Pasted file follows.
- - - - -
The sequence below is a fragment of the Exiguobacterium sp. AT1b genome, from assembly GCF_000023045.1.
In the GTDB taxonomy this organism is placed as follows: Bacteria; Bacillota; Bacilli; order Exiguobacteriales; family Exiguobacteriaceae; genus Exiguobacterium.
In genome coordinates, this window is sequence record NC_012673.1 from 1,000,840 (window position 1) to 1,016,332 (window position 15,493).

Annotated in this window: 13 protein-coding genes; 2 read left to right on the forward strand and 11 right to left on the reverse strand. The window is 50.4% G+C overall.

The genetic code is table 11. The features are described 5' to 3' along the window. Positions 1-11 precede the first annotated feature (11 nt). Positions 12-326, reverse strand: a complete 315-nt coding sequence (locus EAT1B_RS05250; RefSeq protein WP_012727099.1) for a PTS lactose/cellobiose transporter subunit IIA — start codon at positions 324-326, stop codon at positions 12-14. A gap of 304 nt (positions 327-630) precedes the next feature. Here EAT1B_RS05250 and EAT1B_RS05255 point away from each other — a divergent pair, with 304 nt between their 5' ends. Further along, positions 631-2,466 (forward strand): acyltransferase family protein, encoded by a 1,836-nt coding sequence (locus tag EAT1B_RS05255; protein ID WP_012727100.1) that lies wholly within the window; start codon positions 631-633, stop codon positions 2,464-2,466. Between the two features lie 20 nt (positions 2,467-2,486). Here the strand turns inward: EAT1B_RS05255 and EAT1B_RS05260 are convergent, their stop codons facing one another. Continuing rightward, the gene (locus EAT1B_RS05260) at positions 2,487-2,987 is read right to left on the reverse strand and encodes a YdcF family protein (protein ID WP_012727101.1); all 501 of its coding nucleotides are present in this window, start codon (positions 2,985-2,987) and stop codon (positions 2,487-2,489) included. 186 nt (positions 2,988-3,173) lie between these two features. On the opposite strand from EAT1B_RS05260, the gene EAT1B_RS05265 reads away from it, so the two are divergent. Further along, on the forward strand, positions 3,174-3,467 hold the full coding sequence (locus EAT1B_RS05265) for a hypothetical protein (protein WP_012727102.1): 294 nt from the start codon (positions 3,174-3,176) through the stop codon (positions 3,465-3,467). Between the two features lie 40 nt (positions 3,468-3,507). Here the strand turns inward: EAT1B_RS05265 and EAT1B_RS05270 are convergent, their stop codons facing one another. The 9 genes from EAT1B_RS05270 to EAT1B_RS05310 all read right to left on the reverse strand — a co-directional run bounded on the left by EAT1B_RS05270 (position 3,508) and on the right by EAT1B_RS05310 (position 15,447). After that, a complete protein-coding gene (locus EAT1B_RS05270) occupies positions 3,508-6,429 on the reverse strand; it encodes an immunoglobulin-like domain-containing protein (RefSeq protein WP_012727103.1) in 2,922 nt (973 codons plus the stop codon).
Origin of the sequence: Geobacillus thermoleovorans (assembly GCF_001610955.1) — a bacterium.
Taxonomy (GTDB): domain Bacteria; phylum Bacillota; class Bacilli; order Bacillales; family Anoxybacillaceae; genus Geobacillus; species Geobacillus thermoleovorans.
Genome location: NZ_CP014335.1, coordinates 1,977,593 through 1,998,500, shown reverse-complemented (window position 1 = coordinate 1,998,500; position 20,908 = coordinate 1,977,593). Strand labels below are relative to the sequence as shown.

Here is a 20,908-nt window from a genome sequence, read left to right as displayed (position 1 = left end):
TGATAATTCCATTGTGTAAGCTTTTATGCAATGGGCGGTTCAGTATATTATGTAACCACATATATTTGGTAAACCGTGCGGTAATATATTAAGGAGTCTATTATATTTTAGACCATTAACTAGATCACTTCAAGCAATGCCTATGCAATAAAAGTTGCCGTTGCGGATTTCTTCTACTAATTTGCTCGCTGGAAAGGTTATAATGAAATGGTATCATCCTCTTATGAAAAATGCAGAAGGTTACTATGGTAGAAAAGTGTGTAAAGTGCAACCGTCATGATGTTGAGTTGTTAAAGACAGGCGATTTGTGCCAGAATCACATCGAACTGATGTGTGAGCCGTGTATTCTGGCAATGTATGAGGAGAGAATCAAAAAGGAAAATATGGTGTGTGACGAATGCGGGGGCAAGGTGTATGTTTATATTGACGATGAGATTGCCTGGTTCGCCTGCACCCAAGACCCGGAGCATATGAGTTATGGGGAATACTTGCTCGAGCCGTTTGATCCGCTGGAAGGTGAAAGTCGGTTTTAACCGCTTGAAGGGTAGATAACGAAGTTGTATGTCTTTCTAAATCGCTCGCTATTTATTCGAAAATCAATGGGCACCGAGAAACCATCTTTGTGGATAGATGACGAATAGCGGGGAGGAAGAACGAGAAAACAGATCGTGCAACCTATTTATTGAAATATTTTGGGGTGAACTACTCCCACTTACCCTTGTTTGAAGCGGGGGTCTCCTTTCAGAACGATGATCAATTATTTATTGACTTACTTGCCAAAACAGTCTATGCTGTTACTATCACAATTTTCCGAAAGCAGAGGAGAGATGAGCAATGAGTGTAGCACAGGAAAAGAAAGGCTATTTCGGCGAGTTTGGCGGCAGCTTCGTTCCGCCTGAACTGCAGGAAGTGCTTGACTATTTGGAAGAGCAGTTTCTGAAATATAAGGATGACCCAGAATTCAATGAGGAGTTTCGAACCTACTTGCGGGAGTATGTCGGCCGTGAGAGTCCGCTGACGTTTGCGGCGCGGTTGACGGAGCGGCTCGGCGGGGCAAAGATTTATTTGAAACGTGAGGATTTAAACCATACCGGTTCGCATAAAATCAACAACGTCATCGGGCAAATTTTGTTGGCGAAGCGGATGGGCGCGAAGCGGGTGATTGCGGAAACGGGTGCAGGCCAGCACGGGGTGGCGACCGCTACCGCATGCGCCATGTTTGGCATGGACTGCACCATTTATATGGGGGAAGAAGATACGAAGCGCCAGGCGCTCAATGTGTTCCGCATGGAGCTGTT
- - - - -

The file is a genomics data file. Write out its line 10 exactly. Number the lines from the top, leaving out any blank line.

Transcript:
TGATAATTCCATTGTGTAAGCTTTTATGCAATGGGCGGTTCAGTATATTATGTAACCACATATATTTGGTAAACCGTGCGGTAATATATTAAGGAGTCTATTATATTTTAGACCATTAACTAGATCACTTCAAGCAATGCCTATGCAATAAAAGTTGCCGTTGCGGATTTCTTCTACTAATTTGCTCGCTGGAAAGGTTATAATGAAATGGTATCATCCTCTTATGAAAAATGCAGAAGGTTACTATGGTAGAAAAGTGTGTAAAGTGCAACCGTCATGATGTTGAGTTGTTAAAGACAGGCGATTTGTGCCAGAATCACATCGAACTGATGTGTGAGCCGTGTATTCTGGCAATGTATGAGGAGAGAATCAAAAAGGAAAATATGGTGTGTGACGAATGCGGGGGCAAGGTGTATGTTTATATTGACGATGAGATTGCCTGGTTCGCCTGCACCCAAGACCCGGAGCATATGAGTTATGGGGAATACTTGCTCGAGCCGTTTGATCCGCTGGAAGGTGAAAGTCGGTTTTAACCGCTTGAAGGGTAGATAACGAAGTTGTATGTCTTTCTAAATCGCTCGCTATTTATTCGAAAATCAATGGGCACCGAGAAACCATCTTTGTGGATAGATGACGAATAGCGGGGAGGAAGAACGAGAAAACAGATCGTGCAACCTATTTATTGAAATATTTTGGGGTGAACTACTCCCACTTACCCTTGTTTGAAGCGGGGGTCTCCTTTCAGAACGATGATCAATTATTTATTGACTTACTTGCCAAAACAGTCTATGCTGTTACTATCACAATTTTCCGAAAGCAGAGGAGAGATGAGCAATGAGTGTAGCACAGGAAAAGAAAGGCTATTTCGGCGAGTTTGGCGGCAGCTTCGTTCCGCCTGAACTGCAGGAAGTGCTTGACTATTTGGAAGAGCAGTTTCTGAAATATAAGGATGACCCAGAATTCAATGAGGAGTTTCGAACCTACTTGCGGGAGTATGTCGGCCGTGAGAGTCCGCTGACGTTTGCGGCGCGGTTGACGGAGCGGCTCGGCGGGGCAAAGATTTATTTGAAACGTGAGGATTTAAACCATACCGGTTCGCATAAAATCAACAACGTCATCGGGCAAATTTTGTTGGCGAAGCGGATGGGCGCGAAGCGGGTGATTGCGGAAACGGGTGCAGGCCAGCACGGGGTGGCGACCGCTACCGCATGCGCCATGTTTGGCATGGACTGCACCATTTATATGGGGGAAGAAGATACGAAGCGCCAGGCGCTCAATGTGTTCCGCATGGAGCTGTT